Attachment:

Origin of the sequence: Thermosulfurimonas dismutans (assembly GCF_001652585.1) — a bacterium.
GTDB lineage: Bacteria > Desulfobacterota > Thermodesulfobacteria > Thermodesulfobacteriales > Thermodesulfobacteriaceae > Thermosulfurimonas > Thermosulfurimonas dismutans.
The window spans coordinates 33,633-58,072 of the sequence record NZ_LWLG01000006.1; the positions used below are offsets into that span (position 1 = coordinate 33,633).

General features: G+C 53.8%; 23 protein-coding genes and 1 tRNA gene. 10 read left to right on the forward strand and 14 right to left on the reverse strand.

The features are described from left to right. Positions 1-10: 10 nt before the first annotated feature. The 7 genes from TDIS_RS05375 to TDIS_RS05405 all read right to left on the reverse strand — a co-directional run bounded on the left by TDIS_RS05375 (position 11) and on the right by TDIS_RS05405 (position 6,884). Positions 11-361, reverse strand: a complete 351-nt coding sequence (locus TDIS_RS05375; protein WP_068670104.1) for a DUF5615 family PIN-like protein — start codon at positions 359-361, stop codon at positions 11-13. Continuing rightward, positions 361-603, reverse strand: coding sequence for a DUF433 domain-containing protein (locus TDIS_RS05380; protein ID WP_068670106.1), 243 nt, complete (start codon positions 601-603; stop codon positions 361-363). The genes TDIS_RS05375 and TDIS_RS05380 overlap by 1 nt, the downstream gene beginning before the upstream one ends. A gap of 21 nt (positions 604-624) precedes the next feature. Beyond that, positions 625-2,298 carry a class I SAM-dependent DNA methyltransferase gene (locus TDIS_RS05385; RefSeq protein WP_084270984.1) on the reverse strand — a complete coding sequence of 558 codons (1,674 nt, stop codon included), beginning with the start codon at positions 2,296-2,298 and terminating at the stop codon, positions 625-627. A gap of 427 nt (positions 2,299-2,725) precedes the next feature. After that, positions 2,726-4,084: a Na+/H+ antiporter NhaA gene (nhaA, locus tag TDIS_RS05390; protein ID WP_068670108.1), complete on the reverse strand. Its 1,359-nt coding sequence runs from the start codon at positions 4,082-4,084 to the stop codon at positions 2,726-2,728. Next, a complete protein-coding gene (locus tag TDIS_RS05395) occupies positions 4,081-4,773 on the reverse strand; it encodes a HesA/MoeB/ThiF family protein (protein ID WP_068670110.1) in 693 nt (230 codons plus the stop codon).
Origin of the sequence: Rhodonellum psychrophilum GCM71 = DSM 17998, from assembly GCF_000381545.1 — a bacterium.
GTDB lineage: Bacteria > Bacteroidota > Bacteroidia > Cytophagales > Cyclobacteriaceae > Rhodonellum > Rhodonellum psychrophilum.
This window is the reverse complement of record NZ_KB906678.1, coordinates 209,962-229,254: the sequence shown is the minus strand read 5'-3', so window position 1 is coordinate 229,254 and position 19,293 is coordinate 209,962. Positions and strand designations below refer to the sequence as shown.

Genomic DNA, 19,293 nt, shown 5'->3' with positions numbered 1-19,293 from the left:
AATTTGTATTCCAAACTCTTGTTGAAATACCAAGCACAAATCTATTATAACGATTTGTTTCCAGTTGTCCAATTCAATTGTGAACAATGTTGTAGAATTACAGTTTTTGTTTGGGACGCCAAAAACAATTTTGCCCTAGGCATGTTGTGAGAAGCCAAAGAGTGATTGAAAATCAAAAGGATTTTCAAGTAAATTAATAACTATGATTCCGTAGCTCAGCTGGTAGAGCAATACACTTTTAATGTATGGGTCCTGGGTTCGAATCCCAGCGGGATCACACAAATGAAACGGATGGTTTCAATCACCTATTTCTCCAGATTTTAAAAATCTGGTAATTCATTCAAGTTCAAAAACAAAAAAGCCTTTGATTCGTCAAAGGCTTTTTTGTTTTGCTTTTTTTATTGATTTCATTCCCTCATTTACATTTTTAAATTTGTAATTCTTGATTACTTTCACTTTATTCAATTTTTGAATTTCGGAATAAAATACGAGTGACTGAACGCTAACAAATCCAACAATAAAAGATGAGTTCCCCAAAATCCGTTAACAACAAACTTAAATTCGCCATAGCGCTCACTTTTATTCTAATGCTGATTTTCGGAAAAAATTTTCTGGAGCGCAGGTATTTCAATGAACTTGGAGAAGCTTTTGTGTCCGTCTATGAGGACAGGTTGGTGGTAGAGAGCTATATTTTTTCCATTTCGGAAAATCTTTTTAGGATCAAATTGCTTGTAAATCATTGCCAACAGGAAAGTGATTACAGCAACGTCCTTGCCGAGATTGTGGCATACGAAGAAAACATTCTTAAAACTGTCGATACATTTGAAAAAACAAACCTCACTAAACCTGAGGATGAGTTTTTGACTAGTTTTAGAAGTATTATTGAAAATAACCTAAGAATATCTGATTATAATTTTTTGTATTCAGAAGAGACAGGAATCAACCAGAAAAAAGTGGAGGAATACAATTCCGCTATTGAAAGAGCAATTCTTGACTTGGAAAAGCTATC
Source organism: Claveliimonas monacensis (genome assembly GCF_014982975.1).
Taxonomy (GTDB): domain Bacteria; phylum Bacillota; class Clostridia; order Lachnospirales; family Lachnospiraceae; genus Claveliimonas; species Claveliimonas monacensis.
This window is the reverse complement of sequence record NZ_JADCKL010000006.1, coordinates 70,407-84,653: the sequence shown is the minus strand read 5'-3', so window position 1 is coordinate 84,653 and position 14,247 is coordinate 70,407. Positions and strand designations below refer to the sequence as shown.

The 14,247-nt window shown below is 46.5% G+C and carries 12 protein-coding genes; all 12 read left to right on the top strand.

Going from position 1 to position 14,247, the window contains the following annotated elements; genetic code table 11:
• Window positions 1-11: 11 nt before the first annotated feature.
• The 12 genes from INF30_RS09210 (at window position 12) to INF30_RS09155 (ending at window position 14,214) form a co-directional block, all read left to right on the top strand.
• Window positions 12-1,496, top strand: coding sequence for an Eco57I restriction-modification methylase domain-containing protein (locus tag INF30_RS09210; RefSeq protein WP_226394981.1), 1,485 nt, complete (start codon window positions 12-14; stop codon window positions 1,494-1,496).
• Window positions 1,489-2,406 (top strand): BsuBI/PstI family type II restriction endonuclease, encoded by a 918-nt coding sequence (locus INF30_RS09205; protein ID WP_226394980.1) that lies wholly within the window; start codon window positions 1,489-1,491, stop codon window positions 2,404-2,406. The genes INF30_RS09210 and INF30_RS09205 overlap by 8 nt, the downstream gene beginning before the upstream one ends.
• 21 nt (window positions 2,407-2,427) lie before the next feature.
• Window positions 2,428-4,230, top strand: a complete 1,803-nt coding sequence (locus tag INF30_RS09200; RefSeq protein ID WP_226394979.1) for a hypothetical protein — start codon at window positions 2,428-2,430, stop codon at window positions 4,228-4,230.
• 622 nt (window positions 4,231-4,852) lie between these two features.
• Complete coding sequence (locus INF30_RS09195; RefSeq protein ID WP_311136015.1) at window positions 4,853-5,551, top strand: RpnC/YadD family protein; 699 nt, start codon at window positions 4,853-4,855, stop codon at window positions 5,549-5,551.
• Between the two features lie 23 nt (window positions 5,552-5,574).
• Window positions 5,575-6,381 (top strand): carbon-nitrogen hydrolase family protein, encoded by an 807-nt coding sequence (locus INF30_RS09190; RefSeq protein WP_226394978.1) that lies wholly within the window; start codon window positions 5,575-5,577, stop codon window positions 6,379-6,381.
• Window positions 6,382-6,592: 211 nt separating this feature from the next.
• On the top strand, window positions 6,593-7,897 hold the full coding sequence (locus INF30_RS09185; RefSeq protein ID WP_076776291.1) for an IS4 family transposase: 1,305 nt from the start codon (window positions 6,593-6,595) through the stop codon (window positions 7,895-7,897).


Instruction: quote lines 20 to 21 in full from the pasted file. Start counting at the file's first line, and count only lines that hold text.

• 21 nt (window positions 2,407-2,427) lie before the next feature.
• Window positions 2,428-4,230, top strand: a complete 1,803-nt coding sequence (locus tag INF30_RS09200; RefSeq protein ID WP_226394979.1) for a hypothetical protein — start codon at window positions 2,428-2,430, stop codon at window positions 4,228-4,230.